The Precisionist


Newly minted USD Men’s Tennis Head Coach Ryan Keckley had only been on the job a few weeks when he figured out the winning recipe for the upcoming 2015-16 season: Serve Torero opponents a heaping helping of senior standout Uros Petronijevic, and watch them bite off more than they can chew.

“There aren’t a lot of players who are able to control a point solely off the accuracy of their groundstrokes, but Uros is definitely one of those players,”
Keckley says. “He’s one of the best ball strikers I’ve ever seen in my life, a true team leader and a key to our success.”

A major contributor to USD’s current 19-match win streak in the West Coast Conference (WCC), Petronijevic will be heavily relied upon to keep the team focused on their goal of winning an unprecedented third straight WCC title in 2015-16. That’s sure to be no easy task, now that the Toreros are squarely in the crosshairs of every one of their WCC rivals.

“We’re the two-time defending champs, and we’re going to get everyone’s best shot,” Keckley says. “Uros is used to that kind of pressure, and he’s one of those rare individuals who rises to the occasion every time he’s called on.”

Keckley witnessed that toughness and tenacity firsthand in an early season match against University of Georgia standout Wayne Montgomery. After winning a tough first set in a tiebreaker, Petronijevic lost the second set decisively, 6-3, and seemingly all forward momentum. That’s when things got interesting.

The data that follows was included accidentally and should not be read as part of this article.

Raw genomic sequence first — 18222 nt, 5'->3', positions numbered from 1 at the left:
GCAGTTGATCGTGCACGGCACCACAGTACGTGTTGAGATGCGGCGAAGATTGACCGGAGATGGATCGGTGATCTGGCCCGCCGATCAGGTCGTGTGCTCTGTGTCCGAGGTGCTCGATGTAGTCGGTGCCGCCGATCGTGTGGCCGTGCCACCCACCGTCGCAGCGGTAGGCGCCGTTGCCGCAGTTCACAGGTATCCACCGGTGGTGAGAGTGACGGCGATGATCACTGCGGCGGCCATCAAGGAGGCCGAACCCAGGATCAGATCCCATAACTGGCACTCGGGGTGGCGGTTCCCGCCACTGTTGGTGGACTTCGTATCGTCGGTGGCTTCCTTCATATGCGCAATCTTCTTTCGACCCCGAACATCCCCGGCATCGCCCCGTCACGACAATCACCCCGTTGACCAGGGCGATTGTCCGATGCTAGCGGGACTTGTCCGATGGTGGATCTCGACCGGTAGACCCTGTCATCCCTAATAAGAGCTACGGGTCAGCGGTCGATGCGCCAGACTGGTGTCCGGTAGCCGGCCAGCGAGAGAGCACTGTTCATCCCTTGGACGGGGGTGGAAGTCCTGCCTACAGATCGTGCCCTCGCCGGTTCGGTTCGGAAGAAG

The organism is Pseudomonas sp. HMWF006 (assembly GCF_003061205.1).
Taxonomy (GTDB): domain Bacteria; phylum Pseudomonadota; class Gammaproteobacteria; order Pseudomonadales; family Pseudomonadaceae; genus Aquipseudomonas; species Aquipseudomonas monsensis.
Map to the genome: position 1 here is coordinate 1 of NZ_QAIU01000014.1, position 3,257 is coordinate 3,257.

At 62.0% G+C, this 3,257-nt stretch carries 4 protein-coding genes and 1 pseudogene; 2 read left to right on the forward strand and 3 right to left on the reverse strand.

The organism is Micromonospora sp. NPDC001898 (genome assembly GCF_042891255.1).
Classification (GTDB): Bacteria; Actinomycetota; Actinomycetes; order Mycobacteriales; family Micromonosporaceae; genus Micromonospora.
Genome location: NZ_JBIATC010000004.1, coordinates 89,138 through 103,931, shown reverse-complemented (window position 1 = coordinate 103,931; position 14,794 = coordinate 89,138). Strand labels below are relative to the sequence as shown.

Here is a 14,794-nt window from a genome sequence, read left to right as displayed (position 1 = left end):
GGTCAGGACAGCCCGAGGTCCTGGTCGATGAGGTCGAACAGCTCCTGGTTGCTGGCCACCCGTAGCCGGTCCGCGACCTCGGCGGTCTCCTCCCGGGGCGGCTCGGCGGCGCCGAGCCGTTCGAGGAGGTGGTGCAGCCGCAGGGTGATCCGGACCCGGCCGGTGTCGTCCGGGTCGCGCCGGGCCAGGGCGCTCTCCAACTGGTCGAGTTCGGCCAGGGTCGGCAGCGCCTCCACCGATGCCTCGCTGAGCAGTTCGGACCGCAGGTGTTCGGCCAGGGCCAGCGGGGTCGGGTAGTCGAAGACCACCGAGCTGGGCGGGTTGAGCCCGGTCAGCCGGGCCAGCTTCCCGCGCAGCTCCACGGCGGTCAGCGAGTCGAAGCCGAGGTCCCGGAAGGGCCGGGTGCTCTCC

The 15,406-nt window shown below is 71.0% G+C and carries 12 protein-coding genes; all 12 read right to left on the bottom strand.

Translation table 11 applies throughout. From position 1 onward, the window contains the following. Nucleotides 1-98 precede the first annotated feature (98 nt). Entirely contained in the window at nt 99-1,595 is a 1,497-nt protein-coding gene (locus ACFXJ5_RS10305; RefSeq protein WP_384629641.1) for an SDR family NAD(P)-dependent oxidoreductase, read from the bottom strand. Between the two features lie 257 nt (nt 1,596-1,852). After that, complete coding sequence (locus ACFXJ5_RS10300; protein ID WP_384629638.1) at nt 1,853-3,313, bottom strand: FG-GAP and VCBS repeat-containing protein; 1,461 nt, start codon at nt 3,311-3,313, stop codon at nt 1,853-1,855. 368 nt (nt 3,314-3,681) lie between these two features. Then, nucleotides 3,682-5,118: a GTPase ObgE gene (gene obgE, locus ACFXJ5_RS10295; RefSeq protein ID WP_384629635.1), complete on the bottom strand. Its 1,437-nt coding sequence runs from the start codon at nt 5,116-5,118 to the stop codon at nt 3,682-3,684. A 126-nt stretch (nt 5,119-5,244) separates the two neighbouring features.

“Oh man, that third set against Wayne Montgomery, that’s the kind of tennis people pay top dollar to watch,” Keckley says. “Uros dug so deep in that third set. I was so fired up, I was having trouble keeping it together. He had to find another gear to win that match, and he did.”

In a sport where many of the top players rely heavily on height and power, the 5’9” Petronijevic is a study in precision and consistency, pinning his opponents behind the baseline with an arsenal of penetrating groundstrokes that keep even the strongest servers on their heels.

“A lot of this game is mental, and I know what my strengths and weaknesses on the court are,” Petronijevic says. “I try to keep opponents off balance. It seems simple, but it’s definitely easier said than done.”

Petronijevic’s career win-loss record at USD would suggest otherwise. He leads the team in career singles wins, both overall, and in the WCC (65 and 15, respectively, heading into the 2015-16 season).

“I really want to win conference one more time. It’s my senior year, and I really believe we are the best team in the conference going in,” Petronijevic says. “Stuff happens during the season, but if we can stay healthy, I really think we have a great shot at winning three in a row.” — Mike Sauer